I am a mom with an autoimmune disease and a chronic pain condition. When I got pregnant, my occasional nausea turned into a case of raging hyperemesis gravidarum. I would have done just about anything to have eased the symptoms during those long nine months. More than ever, moms like me are turning to CBD oil during their pregnancy to treat pain, anxiety, and morning sickness, but is that safe? What these CBD oil pregnancy studies say may surprise you, no matter what you expect the answer to be.
It's important to note that there is a difference between CBD oil, also known as cannabidiol, and marijuana products that can get you "high." That's because while CBD is an extract from the marijuana plant, it's molecularly different from tetrahydrocannabinol (THC, the psychoactive cannabinoid in marijuana), as an article on Medium explained. That tiny change in the structure of the cannabinoid makes a huge difference in how it works and affects the body. These cannabinoids affect the body by miming the endocannabinoids which play a crucial role in both brain and bodily functions that help maintain homeostasis. The endocannabinoid system (ECS) also plays a fundamental role in the development of the fetus during pregnancy, according to the Journal of Neuroendocrinology.
Therefore, you can see why it is incredibly important to examine all of the available literature before you even consider using CBD oil during your pregnancy. Unfortunately, there is not a wide breadth of research available, as it is a recently popular phenomenon.
Most of the studies surrounding cannabinoids and pregnancy have to do with either marijuana as a whole, or THC as the primary cannabinoid of interest. For years, it was assumed that because this is the compound that altered someone's mental state, that it would be the most useful in medical preparations. It was not until recently, when natural health practitioners began preparing and selling CBD oil for use, that it started gaining any traction in the scientific literature.
Pharmalogical Reviews noted that the endocannabinoid system in humans is prone to flaws, and that the use of phytocannabinoids shows "promise in a wide range of disparate diseases and pathological conditions, ranging from mood and anxiety disorders, movement disorders such as Parkinson’s and Huntington’s disease, neuropathic pain, multiple sclerosis and spinal cord injury, to cancer, atherosclerosis, myocardial infarction, stroke, hypertension, glaucoma, obesity/metabolic syndrome, and osteoporosis." However, this meta-analysis of the data available also noted that because the ECS is so crucial in the development of the fetus, that it might cause unforeseen complications like ectopic pregnancies (citing a study in mice that showed that "mice were reported to have impaired oviductal transport of embryos"). That means the fertilized embryos were not being moved to the uterus, and stayed in the fallopian tube.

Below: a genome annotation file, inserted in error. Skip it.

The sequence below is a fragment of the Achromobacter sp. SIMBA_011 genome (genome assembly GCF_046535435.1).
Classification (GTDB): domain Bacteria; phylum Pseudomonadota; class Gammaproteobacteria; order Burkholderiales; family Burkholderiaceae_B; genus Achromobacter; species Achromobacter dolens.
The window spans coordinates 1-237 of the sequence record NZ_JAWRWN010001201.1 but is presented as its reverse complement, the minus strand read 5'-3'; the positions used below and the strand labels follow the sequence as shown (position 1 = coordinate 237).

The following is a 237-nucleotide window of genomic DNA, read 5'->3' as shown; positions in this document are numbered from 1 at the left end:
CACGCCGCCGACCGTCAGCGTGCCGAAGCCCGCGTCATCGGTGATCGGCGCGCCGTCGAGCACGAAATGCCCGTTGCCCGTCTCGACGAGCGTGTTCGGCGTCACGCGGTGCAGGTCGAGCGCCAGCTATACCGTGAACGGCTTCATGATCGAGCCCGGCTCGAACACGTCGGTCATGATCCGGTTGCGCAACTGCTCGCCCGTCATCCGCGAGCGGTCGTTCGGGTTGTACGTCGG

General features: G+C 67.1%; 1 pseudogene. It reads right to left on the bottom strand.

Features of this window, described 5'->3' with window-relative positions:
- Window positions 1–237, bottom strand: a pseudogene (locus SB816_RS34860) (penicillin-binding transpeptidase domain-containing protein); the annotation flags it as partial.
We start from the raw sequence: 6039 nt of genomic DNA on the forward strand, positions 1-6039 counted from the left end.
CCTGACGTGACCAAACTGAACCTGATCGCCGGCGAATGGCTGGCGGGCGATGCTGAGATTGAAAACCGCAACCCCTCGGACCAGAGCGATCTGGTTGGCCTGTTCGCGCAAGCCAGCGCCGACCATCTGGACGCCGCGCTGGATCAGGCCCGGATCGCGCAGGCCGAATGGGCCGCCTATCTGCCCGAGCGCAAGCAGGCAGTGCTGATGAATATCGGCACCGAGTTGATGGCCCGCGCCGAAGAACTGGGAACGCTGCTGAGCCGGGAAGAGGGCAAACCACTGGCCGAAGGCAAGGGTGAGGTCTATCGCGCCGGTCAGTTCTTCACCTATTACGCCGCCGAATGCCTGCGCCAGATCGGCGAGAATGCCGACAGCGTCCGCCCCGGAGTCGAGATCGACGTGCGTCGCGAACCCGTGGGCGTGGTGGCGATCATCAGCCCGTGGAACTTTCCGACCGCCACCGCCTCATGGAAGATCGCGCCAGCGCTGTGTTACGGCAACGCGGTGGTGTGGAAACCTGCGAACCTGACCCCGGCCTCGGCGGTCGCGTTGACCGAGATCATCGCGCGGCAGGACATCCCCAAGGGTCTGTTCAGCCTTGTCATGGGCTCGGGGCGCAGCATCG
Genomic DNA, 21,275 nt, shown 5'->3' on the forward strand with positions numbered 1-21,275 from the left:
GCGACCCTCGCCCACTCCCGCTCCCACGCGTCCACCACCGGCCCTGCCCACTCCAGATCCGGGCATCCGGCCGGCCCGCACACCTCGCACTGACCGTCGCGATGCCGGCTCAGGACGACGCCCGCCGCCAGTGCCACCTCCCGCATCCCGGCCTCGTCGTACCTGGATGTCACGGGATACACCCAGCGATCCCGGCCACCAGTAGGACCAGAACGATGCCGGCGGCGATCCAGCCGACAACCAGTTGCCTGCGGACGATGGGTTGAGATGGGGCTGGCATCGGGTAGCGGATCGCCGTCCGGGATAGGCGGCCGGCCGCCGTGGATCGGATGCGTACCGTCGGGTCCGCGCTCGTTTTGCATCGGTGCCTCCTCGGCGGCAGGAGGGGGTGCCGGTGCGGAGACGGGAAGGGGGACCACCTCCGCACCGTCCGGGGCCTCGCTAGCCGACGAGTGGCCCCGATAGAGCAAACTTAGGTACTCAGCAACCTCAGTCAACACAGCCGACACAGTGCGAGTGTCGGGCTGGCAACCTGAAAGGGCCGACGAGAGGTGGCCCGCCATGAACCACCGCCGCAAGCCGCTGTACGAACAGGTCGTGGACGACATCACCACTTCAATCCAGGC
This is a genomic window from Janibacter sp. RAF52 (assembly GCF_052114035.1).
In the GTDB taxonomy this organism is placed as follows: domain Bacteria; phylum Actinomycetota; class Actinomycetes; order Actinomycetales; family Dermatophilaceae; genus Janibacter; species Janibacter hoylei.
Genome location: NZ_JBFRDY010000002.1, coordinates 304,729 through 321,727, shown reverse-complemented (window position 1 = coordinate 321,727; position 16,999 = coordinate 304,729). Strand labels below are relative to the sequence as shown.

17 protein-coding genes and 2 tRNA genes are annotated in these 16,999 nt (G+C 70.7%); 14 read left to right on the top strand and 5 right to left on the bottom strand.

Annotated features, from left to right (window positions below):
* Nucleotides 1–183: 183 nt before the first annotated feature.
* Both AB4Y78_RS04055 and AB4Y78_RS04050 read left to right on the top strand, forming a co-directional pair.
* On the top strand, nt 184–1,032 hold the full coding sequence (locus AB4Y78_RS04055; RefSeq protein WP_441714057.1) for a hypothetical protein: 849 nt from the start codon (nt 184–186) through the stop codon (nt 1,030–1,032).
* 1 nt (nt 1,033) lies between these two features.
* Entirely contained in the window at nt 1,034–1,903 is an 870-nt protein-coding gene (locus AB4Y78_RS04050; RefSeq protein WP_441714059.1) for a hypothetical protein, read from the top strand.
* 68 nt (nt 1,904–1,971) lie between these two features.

That's not to say there aren't any studies available outside of the mouse population that looked at CBD oil or marijuana use during pregnancy. There are indeed. And some of them are pretty promising when considering potential future treatments of chronic and acute conditions during pregnancy, especially one published in the journal Obstetrics & Gynecology which found that maternal marijuana use is not independently associated with "adverse neonatal outcomes." Dr. Stuart Titus, Ph.D., a leading researcher in the field and the president of Medical Marijuana, Inc., told Romper in a previous interview that "CBD is a molecule that helps with neurogenesis, the development of healthy brain cells," and that he's observed pregnant women thrive on cannabinoid-rich diets (and go on to deliver healthy babies).
However, because there hasn't been an in-depth, longitudinal study on the effects of CBD oil on the ECS and neonatal development, most OB-GYNs will tell you to steer clear of the homeopathic treatment.
This is partly because doctors can't guarantee the safety of individual CBD products the way they can with other over-the-counter or prescription meds. As Dr. Talitha L. Bruney, medical director for the Comprehensive Family Care Center, Department of Obstetrics & Gynecology and Women’s Health at the Montefiore Health System, explained to Brit+Co, “There are no regulations on what dosage is appropriate or what form of delivery is appropriate" when it comes to CBD. Plus, "there are no standardized formulations. Because none of that exists, people just get it in different forms and doses.” And that is a fundamentally dangerous thing to do, which is why the American College of Obstetrics and Gynecology noted in their annual meeting that providers should warn patients against its use. Think about it: Just about anybody can sell anything and call it "CBD oil," but who knows what you're getting in that bottle?
In the end, you're going to make these decisions on your own, and I understand your desperation for relief. But until science catches up, talk to your doctor or another trusted health professional about the pros and cons for you (and make sure that you do your research about brands before buying).
Readers should note that the regulations and data surrounding CBD are still developing. As such, the information contained in this post should not be construed as medical or legal advice. Always consult with your doctor before trying any substance or supplement.
After experiencing a traumatic c-section, this mother sought out a doula to support her through her second child’s delivery. Watch as that doula helps this mom reclaim the birth she felt robbed of with her first child, in Episode Three of Romper's Doula Diaries, Season Two, below. Visit Bustle Digital Group's YouTube page for more episodes, launching Mondays in December.